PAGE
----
That raised a new question: Where did the shrimp come from?
The researchers found that the huge seamount interacts with tides and ocean currents to create a vortex in which water rises along the outside of the mountain and then descends into its interior.
The descending water is likely bringing shrimp to the eels, allowing them to thrive in such large numbers.
Another member of the team, Craig Young, a biologist with the Oregon Institute of Marine Biology in Charleston, is intrigued by how the eels have taken advantage of a quirk of oceanography.
"The eels have selected a place there where the currents are concentrating food," he said.
But the scientists are even more intrigued by a region called the Moat of Death.
Moat of Death
The moat lies between Vailulu'u's encircling crater and the rim of the cone inside it.
It's an extremely toxic environment, Staudigel said, where oxygen levels are dangerously low and volcanic vents fill the water with iron soot "almost like underwater smog."
The volcano is also spewing liquid carbon dioxide, which combines with seawater to make a deadly acidic mix.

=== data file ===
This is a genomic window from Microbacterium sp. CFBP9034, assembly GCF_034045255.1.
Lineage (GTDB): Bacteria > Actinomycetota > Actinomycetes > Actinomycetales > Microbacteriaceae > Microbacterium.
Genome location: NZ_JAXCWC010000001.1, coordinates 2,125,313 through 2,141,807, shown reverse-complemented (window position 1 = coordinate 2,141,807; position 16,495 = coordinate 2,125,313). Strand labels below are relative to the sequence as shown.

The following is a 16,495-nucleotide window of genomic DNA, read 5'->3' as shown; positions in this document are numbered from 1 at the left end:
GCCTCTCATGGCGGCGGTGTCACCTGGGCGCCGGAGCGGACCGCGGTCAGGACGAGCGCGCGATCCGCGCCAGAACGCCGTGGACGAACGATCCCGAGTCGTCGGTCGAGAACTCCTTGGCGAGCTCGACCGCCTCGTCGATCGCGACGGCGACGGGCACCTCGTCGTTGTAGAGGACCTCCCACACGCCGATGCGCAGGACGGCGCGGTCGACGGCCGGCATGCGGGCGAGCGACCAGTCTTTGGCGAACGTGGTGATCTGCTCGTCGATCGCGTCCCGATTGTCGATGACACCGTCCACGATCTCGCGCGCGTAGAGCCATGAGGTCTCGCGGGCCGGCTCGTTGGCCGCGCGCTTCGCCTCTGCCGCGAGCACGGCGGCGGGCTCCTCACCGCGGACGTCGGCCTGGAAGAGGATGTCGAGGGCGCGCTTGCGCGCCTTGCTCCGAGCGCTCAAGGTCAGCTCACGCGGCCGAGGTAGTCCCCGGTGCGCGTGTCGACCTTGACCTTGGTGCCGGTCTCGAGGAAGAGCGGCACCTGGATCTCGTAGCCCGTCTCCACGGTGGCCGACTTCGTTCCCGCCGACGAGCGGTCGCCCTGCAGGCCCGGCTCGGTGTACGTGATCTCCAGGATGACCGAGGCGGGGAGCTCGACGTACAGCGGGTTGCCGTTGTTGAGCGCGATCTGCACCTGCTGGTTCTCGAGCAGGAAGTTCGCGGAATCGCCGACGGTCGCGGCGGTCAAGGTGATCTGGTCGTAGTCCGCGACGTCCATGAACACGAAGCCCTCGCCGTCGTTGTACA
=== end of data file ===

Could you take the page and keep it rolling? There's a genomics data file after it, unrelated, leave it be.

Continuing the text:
And the same currents that bring shrimp to the eels also bring fish into the toxic moat, trapping them.
The result? "We find one fish carcass after another," Staudigel said.
But one species survives within the moat, a type of sea worm that seems to be feeding on the animal carcasses.
It's not clear how the worms manage to live in a region where nothing but bacteria can live.
Jim Barry, a deep-sea biologist with the Monterey Bay Aquarium Research Institute in Moss Landing, California, is impressed by the volcano find.
"This is a new habitat," he said.
And it's potentially important for future study, he added, because by trapping carbon dioxide in the moat, this habitat provides scientists with a way to study what the oceans of the not-so-distant future may be like.
As levels of carbon dioxide continue to rise, due to the combustion of fossil fuels, deforestation, and other causes, much of the gas will inevitably wind up in the sea, he explained.
"We're going to see big changes in the chemistry of the ocean in the next 200 years," Barry said.
"Systems like this will give us a great deal of information about what we might expect in the future."
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